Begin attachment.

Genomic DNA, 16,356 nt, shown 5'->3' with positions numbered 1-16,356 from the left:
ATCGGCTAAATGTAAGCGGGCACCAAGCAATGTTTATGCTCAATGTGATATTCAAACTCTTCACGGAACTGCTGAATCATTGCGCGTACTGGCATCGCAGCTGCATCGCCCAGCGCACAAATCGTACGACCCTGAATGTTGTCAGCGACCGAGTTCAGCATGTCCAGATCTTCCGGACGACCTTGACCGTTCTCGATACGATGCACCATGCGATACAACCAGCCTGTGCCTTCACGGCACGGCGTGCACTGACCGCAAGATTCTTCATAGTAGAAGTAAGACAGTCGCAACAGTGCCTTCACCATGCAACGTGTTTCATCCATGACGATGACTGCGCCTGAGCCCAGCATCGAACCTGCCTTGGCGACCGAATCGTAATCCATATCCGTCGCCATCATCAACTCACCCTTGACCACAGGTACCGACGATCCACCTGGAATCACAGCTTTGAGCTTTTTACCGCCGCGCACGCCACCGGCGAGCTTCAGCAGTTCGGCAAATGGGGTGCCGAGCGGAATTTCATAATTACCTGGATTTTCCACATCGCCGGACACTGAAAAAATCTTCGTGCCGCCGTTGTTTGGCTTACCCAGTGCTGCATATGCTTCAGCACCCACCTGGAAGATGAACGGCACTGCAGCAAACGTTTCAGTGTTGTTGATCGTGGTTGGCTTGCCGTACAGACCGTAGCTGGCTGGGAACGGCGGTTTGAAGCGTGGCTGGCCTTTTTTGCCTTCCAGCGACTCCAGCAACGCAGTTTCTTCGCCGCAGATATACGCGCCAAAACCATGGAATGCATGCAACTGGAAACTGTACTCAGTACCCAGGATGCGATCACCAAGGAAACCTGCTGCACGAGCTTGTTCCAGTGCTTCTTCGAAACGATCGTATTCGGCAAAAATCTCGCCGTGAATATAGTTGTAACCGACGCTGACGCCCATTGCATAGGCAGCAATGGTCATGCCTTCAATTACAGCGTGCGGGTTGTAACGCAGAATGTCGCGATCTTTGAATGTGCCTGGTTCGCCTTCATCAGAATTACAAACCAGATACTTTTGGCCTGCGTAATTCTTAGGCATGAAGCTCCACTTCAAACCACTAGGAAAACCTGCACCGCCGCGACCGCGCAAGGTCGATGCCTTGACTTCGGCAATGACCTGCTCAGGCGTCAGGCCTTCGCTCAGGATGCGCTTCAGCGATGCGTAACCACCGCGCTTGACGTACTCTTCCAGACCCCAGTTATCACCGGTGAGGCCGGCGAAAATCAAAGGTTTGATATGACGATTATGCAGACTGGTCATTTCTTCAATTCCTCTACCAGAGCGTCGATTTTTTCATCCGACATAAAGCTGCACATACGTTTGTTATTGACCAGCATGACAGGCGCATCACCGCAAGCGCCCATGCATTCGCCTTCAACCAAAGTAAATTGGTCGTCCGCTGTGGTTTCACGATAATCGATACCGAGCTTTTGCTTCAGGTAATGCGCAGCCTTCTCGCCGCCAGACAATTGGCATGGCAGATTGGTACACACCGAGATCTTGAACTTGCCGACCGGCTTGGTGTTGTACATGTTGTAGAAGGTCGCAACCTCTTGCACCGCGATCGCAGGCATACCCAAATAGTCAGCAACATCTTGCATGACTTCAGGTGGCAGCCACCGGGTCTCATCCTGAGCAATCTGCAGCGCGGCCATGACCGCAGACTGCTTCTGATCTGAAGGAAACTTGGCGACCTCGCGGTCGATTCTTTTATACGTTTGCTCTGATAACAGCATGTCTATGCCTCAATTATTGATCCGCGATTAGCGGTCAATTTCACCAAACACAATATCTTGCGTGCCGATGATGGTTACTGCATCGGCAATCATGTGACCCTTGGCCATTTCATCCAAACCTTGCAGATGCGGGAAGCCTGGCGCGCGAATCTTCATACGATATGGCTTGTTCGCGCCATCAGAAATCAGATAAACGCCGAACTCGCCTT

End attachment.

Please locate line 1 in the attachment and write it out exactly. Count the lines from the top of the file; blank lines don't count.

Genomic DNA, 16,356 nt, shown 5'->3' with positions numbered 1-16,356 from the left: